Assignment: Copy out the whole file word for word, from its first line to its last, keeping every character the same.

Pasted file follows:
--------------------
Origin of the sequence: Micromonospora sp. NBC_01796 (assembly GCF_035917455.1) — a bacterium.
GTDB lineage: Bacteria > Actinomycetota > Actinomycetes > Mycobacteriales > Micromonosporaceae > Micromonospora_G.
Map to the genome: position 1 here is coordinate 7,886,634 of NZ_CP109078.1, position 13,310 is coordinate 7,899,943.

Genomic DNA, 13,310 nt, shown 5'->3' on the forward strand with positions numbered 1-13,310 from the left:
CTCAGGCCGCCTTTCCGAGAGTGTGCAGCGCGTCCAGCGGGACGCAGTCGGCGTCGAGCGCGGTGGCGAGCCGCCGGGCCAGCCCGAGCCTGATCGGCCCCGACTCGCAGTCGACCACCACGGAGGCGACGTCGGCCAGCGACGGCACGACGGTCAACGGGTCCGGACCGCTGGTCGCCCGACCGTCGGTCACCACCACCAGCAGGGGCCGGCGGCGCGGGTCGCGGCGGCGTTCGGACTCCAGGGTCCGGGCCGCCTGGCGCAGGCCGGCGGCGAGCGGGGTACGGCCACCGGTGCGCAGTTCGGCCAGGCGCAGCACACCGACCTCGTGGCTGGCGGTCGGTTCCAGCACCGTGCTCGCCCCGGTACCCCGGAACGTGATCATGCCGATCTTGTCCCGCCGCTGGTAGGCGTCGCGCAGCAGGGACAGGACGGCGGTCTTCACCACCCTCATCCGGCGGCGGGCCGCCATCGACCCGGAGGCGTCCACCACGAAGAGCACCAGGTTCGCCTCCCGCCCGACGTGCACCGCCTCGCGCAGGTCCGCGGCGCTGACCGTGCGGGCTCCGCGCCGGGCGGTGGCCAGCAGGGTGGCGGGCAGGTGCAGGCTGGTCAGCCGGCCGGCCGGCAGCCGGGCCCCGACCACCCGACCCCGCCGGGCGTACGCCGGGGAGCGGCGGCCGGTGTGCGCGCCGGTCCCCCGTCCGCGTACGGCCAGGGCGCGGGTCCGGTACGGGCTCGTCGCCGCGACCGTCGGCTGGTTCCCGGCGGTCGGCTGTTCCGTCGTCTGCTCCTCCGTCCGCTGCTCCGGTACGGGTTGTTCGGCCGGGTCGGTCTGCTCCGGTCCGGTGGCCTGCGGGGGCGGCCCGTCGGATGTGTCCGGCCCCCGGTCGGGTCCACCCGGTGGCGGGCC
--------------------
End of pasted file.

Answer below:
Origin of the sequence: Micromonospora sp. NBC_01796 (assembly GCF_035917455.1) — a bacterium.
GTDB lineage: Bacteria > Actinomycetota > Actinomycetes > Mycobacteriales > Micromonosporaceae > Micromonospora_G.
Map to the genome: position 1 here is coordinate 7,886,634 of NZ_CP109078.1, position 13,310 is coordinate 7,899,943.

Genomic DNA, 13,310 nt, shown 5'->3' on the forward strand with positions numbered 1-13,310 from the left:
CTCAGGCCGCCTTTCCGAGAGTGTGCAGCGCGTCCAGCGGGACGCAGTCGGCGTCGAGCGCGGTGGCGAGCCGCCGGGCCAGCCCGAGCCTGATCGGCCCCGACTCGCAGTCGACCACCACGGAGGCGACGTCGGCCAGCGACGGCACGACGGTCAACGGGTCCGGACCGCTGGTCGCCCGACCGTCGGTCACCACCACCAGCAGGGGCCGGCGGCGCGGGTCGCGGCGGCGTTCGGACTCCAGGGTCCGGGCCGCCTGGCGCAGGCCGGCGGCGAGCGGGGTACGGCCACCGGTGCGCAGTTCGGCCAGGCGCAGCACACCGACCTCGTGGCTGGCGGTCGGTTCCAGCACCGTGCTCGCCCCGGTACCCCGGAACGTGATCATGCCGATCTTGTCCCGCCGCTGGTAGGCGTCGCGCAGCAGGGACAGGACGGCGGTCTTCACCACCCTCATCCGGCGGCGGGCCGCCATCGACCCGGAGGCGTCCACCACGAAGAGCACCAGGTTCGCCTCCCGCCCGACGTGCACCGCCTCGCGCAGGTCCGCGGCGCTGACCGTGCGGGCTCCGCGCCGGGCGGTGGCCAGCAGGGTGGCGGGCAGGTGCAGGCTGGTCAGCCGGCCGGCCGGCAGCCGGGCCCCGACCACCCGACCCCGCCGGGCGTACGCCGGGGAGCGGCGGCCGGTGTGCGCGCCGGTCCCCCGTCCGCGTACGGCCAGGGCGCGGGTCCGGTACGGGCTCGTCGCCGCGACCGTCGGCTGGTTCCCGGCGGTCGGCTGTTCCGTCGTCTGCTCCTCCGTCCGCTGCTCCGGTACGGGTTGTTCGGCCGGGTCGGTCTGCTCCGGTCCGGTGGCCTGCGGGGGCGGCCCGTCGGATGTGTCCGGCCCCCGGTCGGGTCCACCCGGTGGCGGGCC